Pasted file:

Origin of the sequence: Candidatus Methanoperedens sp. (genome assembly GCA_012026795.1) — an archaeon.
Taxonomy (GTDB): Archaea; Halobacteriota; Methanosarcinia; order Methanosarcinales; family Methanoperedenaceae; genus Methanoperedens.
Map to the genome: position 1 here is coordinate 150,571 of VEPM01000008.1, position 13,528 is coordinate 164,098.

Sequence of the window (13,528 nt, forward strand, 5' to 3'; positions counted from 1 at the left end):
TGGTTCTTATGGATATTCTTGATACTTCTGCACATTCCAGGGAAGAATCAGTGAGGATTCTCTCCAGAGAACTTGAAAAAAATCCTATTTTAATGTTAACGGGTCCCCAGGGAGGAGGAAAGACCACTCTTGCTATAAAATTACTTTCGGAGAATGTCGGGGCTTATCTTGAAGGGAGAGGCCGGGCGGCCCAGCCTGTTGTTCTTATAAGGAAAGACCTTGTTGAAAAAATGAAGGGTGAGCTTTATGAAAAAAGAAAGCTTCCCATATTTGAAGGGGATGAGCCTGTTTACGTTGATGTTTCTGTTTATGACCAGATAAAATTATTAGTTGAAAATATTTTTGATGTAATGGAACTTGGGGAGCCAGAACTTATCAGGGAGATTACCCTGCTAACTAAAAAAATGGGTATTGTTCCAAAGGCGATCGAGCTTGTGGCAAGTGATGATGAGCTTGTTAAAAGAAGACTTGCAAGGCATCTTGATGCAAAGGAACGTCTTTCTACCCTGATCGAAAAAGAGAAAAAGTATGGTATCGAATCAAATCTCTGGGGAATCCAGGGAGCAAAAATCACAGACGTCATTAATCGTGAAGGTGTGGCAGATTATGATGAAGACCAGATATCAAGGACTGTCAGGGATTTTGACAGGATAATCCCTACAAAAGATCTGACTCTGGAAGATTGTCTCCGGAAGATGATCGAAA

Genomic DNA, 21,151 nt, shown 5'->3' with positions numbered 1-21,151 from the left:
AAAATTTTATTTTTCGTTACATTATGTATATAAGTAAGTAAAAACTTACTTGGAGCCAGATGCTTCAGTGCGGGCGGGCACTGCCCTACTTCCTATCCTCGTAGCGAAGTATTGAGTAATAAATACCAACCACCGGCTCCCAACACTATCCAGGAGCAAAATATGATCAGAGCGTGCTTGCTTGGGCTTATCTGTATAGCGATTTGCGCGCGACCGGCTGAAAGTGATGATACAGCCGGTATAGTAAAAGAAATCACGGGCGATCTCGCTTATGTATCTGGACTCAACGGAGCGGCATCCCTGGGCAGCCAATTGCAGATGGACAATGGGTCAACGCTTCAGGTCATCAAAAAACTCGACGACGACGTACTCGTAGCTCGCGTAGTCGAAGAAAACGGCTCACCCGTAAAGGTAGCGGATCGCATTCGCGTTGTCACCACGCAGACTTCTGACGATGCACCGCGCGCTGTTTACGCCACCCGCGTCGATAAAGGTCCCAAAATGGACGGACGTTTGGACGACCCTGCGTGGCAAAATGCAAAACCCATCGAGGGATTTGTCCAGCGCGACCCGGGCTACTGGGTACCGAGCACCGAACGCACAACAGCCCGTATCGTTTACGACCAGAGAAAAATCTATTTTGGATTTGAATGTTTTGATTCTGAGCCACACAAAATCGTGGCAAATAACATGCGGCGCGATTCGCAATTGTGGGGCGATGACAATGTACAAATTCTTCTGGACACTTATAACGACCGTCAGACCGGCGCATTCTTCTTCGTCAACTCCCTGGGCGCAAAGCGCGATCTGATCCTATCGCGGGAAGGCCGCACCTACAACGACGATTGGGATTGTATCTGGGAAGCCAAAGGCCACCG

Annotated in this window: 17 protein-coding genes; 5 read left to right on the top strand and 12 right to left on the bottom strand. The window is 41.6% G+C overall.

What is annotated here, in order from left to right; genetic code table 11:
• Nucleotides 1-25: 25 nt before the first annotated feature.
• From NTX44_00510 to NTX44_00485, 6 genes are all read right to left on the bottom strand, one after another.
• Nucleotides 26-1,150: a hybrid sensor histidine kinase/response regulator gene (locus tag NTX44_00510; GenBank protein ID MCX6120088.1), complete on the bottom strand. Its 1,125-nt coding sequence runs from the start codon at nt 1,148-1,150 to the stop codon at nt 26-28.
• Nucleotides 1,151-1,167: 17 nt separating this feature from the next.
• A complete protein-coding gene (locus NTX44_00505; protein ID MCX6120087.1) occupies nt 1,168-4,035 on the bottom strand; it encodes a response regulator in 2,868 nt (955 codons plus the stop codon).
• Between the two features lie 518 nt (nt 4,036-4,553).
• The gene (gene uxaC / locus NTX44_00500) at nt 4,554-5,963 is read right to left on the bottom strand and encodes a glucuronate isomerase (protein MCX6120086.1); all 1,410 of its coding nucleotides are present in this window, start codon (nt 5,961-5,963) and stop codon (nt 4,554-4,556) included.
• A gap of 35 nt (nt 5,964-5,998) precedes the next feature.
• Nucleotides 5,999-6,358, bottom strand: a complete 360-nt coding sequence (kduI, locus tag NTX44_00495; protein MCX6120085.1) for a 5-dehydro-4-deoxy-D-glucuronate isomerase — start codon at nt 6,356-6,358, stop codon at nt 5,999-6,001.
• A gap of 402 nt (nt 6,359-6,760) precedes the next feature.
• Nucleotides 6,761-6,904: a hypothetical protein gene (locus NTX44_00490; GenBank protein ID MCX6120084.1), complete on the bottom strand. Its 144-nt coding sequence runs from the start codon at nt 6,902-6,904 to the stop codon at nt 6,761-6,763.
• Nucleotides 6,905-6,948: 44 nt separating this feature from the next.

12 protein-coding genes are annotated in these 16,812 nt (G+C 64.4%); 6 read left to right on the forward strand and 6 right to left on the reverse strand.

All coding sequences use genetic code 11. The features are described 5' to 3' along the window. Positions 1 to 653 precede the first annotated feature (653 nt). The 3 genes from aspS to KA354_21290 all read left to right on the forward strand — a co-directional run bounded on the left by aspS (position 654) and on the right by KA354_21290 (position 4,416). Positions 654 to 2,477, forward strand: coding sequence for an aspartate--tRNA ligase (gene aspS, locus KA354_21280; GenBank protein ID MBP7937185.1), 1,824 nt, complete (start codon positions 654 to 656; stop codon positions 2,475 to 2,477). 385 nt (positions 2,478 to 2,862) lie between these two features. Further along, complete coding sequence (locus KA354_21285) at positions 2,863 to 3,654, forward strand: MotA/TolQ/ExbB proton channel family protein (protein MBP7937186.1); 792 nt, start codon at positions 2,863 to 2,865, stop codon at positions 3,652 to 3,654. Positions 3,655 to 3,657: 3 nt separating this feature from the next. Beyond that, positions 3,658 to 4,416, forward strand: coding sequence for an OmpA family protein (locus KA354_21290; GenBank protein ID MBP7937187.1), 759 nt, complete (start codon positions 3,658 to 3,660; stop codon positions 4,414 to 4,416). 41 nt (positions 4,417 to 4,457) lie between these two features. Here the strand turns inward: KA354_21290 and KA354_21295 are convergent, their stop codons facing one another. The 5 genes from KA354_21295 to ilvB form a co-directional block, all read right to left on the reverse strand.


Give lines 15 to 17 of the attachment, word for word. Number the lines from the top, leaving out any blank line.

• Between the two features lie 518 nt (nt 4,036-4,553).
• The gene (gene uxaC / locus NTX44_00500) at nt 4,554-5,963 is read right to left on the bottom strand and encodes a glucuronate isomerase (protein MCX6120086.1); all 1,410 of its coding nucleotides are present in this window, start codon (nt 5,961-5,963) and stop codon (nt 4,554-4,556) included.
• A gap of 35 nt (nt 5,964-5,998) precedes the next feature.